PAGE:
Posted by: Jenn Deering Davis | October 13, 2010

Analyzing tweets to better understand real-time crisis communication

I just posted an analysis of some interesting TweetReach data on the TweetReach blog. The post is called Measuring the Real-Time Impact of News on Twitter and it looks at tweets we collected during the recent UT shooting. An excerpt is below, but if I do say so myself, I think the whole post is worth a read.

We’ve been running a TweetReach Tracker for a few months that measures Twitter activity with and about the @statesman Twitter account. On September 28, @statesman regularly tweeted updates and important information about the shooting. Those tweets were retweeted and discussed repeatedly, resulting in a huge Twitter reach day for @statesman. Huge.

On a normal weekday, the @statesman Twitter account, which has more than 26,000 followers, reaches on average around 75,000 unique Twitter users through its own tweets, as well as others’ retweets, mentions, and replies. We’ve been tracking this activity since mid-July, and before 9/28 it peaked at a daily reach total of almost 180,000. On the day of the UT shooting, that number skyrocketed to a unique reach of 1.45 million unique Twitter users. That’s more than eight times its previous peak reach day and 19 times its normal reach.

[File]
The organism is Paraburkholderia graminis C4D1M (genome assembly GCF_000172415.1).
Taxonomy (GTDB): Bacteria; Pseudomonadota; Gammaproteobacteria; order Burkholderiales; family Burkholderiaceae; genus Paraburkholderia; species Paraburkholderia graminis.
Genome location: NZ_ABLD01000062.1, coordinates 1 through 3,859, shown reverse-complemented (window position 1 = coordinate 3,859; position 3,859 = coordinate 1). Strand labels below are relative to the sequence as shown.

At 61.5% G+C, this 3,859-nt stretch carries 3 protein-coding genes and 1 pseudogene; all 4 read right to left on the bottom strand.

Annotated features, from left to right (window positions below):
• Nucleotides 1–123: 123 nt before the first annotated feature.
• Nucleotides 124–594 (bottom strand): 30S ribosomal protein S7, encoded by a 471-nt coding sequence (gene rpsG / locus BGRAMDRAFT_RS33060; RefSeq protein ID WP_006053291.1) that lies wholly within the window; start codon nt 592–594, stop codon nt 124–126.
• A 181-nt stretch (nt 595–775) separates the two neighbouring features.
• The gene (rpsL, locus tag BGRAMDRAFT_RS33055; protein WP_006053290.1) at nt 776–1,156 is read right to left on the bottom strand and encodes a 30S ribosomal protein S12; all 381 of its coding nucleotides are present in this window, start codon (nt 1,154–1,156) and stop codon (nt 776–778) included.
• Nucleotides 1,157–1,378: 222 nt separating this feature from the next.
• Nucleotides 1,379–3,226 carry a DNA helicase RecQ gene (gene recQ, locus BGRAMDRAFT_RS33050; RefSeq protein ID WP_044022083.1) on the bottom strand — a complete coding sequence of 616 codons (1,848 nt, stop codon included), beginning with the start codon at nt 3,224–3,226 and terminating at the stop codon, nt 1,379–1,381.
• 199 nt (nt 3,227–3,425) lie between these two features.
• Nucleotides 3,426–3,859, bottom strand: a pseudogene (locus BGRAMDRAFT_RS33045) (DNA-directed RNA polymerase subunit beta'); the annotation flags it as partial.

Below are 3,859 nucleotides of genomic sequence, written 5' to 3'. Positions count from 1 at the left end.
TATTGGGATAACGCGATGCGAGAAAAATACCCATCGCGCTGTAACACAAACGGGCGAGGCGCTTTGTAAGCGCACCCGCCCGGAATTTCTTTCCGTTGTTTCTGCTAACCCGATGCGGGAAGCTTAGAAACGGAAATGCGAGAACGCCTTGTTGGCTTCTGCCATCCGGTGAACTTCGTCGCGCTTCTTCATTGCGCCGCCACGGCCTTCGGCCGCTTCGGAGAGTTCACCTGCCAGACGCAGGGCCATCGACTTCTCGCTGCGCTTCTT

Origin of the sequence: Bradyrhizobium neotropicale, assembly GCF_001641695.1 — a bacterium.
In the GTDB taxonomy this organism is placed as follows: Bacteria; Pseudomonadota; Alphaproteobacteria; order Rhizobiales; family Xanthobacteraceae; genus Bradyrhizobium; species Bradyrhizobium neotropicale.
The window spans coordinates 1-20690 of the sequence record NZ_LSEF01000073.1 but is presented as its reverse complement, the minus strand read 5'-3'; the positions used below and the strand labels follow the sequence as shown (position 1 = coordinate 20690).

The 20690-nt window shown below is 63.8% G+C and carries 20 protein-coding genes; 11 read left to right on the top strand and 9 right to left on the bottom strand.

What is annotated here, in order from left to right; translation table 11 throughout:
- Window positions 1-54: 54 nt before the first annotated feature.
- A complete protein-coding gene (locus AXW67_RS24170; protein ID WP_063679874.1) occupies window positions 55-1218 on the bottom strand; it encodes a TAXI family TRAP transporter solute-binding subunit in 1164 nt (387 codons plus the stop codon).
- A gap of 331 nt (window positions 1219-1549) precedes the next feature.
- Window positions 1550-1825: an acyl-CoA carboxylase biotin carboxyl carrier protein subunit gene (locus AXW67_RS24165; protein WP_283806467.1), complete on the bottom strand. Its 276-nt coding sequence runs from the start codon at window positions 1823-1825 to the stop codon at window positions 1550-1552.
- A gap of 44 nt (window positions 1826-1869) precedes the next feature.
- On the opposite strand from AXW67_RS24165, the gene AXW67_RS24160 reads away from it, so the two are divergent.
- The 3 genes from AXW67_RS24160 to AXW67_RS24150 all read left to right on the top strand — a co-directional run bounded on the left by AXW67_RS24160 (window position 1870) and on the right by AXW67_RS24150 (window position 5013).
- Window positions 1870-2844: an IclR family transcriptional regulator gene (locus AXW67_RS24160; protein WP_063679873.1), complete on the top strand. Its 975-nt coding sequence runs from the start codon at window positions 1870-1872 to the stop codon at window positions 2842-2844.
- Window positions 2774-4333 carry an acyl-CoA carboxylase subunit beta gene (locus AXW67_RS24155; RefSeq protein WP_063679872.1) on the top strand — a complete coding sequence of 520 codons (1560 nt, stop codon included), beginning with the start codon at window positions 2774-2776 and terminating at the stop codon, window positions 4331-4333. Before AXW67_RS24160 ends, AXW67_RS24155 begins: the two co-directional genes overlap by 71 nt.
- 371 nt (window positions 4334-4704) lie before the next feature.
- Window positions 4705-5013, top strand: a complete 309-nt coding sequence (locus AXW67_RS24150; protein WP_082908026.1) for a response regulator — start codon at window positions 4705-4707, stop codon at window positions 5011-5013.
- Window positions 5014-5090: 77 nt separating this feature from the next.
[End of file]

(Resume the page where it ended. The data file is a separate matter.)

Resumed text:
The overall exposure (total impressions generated*) on September 28 was nearly 3.7 million, up from a typical weekday average of 125K and a previous peak of 292K. 2,700 Twitter users posted more than 4,500 tweets that day. In fact, 56% of all tweets with “@statesman” in them for the entire month of September were generated that day. @Statesman tweets were retweeted by many other news outlets, including the @washingtonpost and @dallas_news. They were also retweeted by lots of Twitter notables, many of whom don’t even live in Austin (a surprising amount from the Bay Area, actually).

Read the full post here.

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